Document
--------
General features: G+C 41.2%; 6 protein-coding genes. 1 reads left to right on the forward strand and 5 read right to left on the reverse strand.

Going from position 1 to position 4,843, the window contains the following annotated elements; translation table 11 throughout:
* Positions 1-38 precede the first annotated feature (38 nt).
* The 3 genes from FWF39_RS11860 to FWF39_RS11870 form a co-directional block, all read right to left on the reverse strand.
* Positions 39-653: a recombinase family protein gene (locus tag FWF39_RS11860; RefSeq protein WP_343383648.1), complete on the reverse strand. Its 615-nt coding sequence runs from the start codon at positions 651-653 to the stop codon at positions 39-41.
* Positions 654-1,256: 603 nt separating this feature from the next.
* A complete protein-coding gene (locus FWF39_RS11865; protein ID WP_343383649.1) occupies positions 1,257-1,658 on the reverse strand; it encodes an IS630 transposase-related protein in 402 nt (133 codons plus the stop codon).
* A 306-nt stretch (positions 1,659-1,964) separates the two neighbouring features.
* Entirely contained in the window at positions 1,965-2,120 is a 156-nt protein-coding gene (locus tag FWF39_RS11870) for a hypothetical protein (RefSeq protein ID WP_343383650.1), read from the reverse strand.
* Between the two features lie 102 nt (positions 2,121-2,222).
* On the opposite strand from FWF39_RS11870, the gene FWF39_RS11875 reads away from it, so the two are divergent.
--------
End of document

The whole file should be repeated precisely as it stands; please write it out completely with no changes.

General features: G+C 41.2%; 6 protein-coding genes. 1 reads left to right on the forward strand and 5 read right to left on the reverse strand.

Going from position 1 to position 4,843, the window contains the following annotated elements; translation table 11 throughout:
* Positions 1-38 precede the first annotated feature (38 nt).
* The 3 genes from FWF39_RS11860 to FWF39_RS11870 form a co-directional block, all read right to left on the reverse strand.
* Positions 39-653: a recombinase family protein gene (locus tag FWF39_RS11860; RefSeq protein WP_343383648.1), complete on the reverse strand. Its 615-nt coding sequence runs from the start codon at positions 651-653 to the stop codon at positions 39-41.
* Positions 654-1,256: 603 nt separating this feature from the next.
* A complete protein-coding gene (locus FWF39_RS11865; protein ID WP_343383649.1) occupies positions 1,257-1,658 on the reverse strand; it encodes an IS630 transposase-related protein in 402 nt (133 codons plus the stop codon).
* A 306-nt stretch (positions 1,659-1,964) separates the two neighbouring features.
* Entirely contained in the window at positions 1,965-2,120 is a 156-nt protein-coding gene (locus tag FWF39_RS11870) for a hypothetical protein (RefSeq protein ID WP_343383650.1), read from the reverse strand.
* Between the two features lie 102 nt (positions 2,121-2,222).
* On the opposite strand from FWF39_RS11870, the gene FWF39_RS11875 reads away from it, so the two are divergent.